End to unpopular taxes good news for business

The NSW Business Chamber said the State Government’s confirmation that all Intergovernmental Agreement Taxes …

The NSW Business Chamber said the State Government’s confirmation that all Intergovernmental Agreement Taxes will be abolished in the State Budget will be warmly received by the business community.

“The NSW Business Chamber has been the leading advocate for the removal of these taxes including transfer duty on non-real business assets; mortgage duty on business transactions; and duty on unlisted marketable securities as they discourage mergers, acquisitions or restructures which improve efficiency and business viability,” said NSW Business Chamber CEO Stephen Cartwright.

“The State Government has fulfilled the commitment that it made in last year’s Budget on this vital issue and for that they should be congratulated.

“As with all transaction taxes, these duties act as an impediment to businesses making decisions that are in their best interests, so the economic costs of these taxes are particularly high.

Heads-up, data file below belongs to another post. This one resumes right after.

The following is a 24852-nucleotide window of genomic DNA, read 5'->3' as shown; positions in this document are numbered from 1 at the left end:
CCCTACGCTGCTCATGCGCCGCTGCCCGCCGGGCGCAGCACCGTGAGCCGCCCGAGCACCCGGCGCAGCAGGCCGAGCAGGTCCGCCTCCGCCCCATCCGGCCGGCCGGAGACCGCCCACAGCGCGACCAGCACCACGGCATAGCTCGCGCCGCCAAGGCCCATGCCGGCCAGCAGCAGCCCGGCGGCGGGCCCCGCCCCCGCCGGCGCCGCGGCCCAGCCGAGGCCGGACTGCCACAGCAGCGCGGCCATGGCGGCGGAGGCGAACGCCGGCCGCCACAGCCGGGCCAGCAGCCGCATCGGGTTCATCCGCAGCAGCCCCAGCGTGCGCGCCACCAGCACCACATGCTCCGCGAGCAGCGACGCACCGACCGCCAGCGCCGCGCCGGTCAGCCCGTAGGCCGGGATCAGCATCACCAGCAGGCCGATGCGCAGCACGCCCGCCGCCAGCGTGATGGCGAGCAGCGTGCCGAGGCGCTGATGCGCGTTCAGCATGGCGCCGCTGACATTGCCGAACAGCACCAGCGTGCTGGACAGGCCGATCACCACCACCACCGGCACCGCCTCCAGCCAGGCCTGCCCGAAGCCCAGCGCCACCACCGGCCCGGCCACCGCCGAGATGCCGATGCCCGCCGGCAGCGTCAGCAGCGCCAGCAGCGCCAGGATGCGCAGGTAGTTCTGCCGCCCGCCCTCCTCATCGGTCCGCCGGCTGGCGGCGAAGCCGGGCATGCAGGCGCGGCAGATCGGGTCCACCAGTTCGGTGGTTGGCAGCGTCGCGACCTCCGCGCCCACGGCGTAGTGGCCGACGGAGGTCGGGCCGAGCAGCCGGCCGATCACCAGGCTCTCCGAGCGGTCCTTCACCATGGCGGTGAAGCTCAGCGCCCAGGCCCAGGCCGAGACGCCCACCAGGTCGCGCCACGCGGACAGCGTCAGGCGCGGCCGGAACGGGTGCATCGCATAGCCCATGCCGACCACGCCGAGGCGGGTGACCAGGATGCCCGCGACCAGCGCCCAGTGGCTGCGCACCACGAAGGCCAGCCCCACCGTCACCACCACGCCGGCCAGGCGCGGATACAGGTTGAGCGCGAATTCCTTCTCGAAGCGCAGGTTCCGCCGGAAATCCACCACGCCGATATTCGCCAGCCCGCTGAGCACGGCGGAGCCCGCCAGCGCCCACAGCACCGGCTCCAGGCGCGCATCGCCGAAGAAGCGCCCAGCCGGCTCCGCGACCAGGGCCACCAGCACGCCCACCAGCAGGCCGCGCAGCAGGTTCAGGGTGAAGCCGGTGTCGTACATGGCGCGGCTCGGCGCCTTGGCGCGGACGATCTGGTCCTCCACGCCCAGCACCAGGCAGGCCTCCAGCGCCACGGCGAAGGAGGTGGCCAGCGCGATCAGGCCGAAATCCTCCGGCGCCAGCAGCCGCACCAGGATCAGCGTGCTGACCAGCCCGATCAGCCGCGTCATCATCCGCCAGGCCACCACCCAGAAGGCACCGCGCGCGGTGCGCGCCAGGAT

“The NSW Business Chamber would also welcome further efforts to build on recent momentum in abolishing other inefficient taxes such as the emergency services levy on insurance premiums.

“With the NSW Budget in relatively good shape, there is no better time than the present for the Government to consider its options for more substantial state-based tax reform.

“In our pre-Budget submission, we advocated for improvements in the efficiency of the NSW tax system, including the reduction of the State’s reliance on stamp duty.

“Our recent report in the Thinking Business series, Taking on Tax: Reforming NSW Property Taxes suggests abolishing stamp duty in favour of a broad-based land tax would grow the state’s economy by $5 billion and create up to 10,000 new jobs.

“Handing back stamp duty bracket creep needs to be a priority. We estimate that in 2014-15, price-related bracket creep boosted residential transfer duty receipts by more than $2.3 billion when compared with the period before June 2011.

“The recent NSW Intergenerational Report also highlighted that the state-wide economic cost for collecting every million dollars of stamp duty revenue is around $800,000. This compares with virtually nothing for more efficient taxes such as a broad-based land tax,” Mr Cartwright said.

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